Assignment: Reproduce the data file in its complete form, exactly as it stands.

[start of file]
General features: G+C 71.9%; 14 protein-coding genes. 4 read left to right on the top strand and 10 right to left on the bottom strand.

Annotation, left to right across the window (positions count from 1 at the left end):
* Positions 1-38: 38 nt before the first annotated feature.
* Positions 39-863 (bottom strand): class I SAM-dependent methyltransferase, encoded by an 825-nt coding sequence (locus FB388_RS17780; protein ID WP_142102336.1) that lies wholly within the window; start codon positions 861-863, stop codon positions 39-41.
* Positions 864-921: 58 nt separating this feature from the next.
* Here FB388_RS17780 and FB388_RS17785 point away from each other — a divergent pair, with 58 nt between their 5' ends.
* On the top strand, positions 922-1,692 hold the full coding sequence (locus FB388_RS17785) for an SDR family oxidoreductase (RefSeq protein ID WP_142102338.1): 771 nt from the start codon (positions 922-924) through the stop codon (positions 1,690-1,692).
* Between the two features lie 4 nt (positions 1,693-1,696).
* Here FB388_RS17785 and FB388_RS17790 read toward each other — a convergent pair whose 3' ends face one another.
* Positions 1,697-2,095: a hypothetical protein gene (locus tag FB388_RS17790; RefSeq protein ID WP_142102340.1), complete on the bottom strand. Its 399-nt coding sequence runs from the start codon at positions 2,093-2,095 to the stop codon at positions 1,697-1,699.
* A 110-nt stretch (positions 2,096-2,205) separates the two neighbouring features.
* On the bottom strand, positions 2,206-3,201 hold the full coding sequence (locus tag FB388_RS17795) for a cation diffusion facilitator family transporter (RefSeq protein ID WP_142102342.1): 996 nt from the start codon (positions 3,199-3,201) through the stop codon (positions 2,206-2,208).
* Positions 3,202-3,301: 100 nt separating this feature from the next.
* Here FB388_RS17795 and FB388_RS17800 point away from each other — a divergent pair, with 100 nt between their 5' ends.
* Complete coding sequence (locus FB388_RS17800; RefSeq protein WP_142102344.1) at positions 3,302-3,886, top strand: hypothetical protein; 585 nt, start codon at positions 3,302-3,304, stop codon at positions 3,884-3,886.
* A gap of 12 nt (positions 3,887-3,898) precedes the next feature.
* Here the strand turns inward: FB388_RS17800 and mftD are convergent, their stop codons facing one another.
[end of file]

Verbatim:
General features: G+C 71.9%; 14 protein-coding genes. 4 read left to right on the top strand and 10 right to left on the bottom strand.

Annotation, left to right across the window (positions count from 1 at the left end):
* Positions 1-38: 38 nt before the first annotated feature.
* Positions 39-863 (bottom strand): class I SAM-dependent methyltransferase, encoded by an 825-nt coding sequence (locus FB388_RS17780; protein ID WP_142102336.1) that lies wholly within the window; start codon positions 861-863, stop codon positions 39-41.
* Positions 864-921: 58 nt separating this feature from the next.
* Here FB388_RS17780 and FB388_RS17785 point away from each other — a divergent pair, with 58 nt between their 5' ends.
* On the top strand, positions 922-1,692 hold the full coding sequence (locus FB388_RS17785) for an SDR family oxidoreductase (RefSeq protein ID WP_142102338.1): 771 nt from the start codon (positions 922-924) through the stop codon (positions 1,690-1,692).
* Between the two features lie 4 nt (positions 1,693-1,696).
* Here FB388_RS17785 and FB388_RS17790 read toward each other — a convergent pair whose 3' ends face one another.
* Positions 1,697-2,095: a hypothetical protein gene (locus tag FB388_RS17790; RefSeq protein ID WP_142102340.1), complete on the bottom strand. Its 399-nt coding sequence runs from the start codon at positions 2,093-2,095 to the stop codon at positions 1,697-1,699.
* A 110-nt stretch (positions 2,096-2,205) separates the two neighbouring features.
* On the bottom strand, positions 2,206-3,201 hold the full coding sequence (locus tag FB388_RS17795) for a cation diffusion facilitator family transporter (RefSeq protein ID WP_142102342.1): 996 nt from the start codon (positions 3,199-3,201) through the stop codon (positions 2,206-2,208).
* Positions 3,202-3,301: 100 nt separating this feature from the next.
* Here FB388_RS17795 and FB388_RS17800 point away from each other — a divergent pair, with 100 nt between their 5' ends.
* Complete coding sequence (locus FB388_RS17800; RefSeq protein WP_142102344.1) at positions 3,302-3,886, top strand: hypothetical protein; 585 nt, start codon at positions 3,302-3,304, stop codon at positions 3,884-3,886.
* A gap of 12 nt (positions 3,887-3,898) precedes the next feature.
* Here the strand turns inward: FB388_RS17800 and mftD are convergent, their stop codons facing one another.